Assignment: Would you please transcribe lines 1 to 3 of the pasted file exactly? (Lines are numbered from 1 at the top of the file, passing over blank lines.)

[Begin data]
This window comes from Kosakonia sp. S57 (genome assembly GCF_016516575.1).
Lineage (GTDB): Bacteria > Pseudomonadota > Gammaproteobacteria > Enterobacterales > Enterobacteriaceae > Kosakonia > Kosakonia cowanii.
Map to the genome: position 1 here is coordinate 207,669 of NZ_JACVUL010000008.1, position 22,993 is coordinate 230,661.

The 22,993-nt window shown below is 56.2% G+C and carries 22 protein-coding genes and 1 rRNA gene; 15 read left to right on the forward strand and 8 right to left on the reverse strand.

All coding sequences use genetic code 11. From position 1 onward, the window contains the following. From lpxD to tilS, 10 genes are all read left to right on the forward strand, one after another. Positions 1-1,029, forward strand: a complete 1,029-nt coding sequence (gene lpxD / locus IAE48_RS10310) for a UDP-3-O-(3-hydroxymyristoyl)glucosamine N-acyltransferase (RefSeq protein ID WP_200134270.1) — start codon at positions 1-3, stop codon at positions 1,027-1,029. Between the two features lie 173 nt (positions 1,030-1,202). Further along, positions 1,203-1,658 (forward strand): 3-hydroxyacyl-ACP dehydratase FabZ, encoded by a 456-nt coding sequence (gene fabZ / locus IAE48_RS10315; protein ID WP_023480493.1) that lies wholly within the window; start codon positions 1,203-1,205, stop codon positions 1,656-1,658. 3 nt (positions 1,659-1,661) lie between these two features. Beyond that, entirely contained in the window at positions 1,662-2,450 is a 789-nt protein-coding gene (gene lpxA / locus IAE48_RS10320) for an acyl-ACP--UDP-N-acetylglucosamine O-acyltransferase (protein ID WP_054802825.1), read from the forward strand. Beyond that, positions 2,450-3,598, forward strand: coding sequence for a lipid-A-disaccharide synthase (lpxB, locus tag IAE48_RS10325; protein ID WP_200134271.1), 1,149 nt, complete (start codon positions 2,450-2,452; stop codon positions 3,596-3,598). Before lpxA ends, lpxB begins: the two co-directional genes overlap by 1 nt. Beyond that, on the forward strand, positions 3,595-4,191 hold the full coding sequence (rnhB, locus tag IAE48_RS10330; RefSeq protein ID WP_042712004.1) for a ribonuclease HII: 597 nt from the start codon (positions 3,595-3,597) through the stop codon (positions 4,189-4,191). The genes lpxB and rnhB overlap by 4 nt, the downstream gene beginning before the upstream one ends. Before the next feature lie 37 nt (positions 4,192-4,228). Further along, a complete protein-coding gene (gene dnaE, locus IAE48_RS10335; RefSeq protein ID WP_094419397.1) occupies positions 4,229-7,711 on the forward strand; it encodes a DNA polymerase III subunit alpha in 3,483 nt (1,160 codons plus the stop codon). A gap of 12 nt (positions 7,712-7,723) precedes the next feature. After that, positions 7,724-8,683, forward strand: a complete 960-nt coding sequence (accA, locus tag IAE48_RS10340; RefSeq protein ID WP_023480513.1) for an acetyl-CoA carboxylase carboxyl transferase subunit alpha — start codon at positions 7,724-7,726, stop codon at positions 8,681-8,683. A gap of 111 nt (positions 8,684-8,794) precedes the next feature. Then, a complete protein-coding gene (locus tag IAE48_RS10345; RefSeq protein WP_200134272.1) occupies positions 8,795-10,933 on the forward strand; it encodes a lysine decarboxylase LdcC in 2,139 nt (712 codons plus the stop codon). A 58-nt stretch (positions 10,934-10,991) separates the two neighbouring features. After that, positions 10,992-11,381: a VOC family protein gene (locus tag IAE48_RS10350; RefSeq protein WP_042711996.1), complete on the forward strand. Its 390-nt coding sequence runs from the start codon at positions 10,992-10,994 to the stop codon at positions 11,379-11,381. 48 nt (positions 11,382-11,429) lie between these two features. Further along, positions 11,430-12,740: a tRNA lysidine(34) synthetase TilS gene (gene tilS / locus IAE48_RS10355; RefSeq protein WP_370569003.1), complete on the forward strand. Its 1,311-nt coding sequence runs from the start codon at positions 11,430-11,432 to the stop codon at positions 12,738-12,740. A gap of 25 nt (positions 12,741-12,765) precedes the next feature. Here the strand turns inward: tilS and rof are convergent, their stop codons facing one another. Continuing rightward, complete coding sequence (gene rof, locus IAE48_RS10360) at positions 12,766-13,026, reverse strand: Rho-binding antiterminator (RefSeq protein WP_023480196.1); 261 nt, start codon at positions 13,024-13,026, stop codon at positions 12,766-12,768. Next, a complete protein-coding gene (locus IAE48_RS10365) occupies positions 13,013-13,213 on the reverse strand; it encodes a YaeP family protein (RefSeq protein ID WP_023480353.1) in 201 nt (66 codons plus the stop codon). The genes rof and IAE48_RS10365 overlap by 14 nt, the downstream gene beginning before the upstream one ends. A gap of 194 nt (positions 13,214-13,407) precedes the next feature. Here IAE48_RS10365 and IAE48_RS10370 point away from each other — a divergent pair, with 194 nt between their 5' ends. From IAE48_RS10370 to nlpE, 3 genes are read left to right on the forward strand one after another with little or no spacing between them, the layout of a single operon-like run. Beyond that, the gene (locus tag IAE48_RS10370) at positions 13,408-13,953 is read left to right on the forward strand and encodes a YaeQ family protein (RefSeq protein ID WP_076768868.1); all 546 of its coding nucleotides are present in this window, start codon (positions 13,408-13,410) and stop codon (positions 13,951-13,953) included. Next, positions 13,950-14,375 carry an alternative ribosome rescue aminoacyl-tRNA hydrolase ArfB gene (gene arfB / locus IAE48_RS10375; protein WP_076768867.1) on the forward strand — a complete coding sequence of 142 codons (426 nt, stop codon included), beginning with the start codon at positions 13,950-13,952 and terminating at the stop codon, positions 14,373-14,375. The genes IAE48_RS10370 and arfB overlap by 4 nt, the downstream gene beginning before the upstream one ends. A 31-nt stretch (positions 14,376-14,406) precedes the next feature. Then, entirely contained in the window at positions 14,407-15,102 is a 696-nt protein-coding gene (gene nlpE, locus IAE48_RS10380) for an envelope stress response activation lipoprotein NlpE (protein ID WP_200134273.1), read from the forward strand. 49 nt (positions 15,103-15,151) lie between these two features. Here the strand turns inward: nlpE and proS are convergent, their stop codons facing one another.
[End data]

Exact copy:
This window comes from Kosakonia sp. S57 (genome assembly GCF_016516575.1).
Lineage (GTDB): Bacteria > Pseudomonadota > Gammaproteobacteria > Enterobacterales > Enterobacteriaceae > Kosakonia > Kosakonia cowanii.
Map to the genome: position 1 here is coordinate 207,669 of NZ_JACVUL010000008.1, position 22,993 is coordinate 230,661.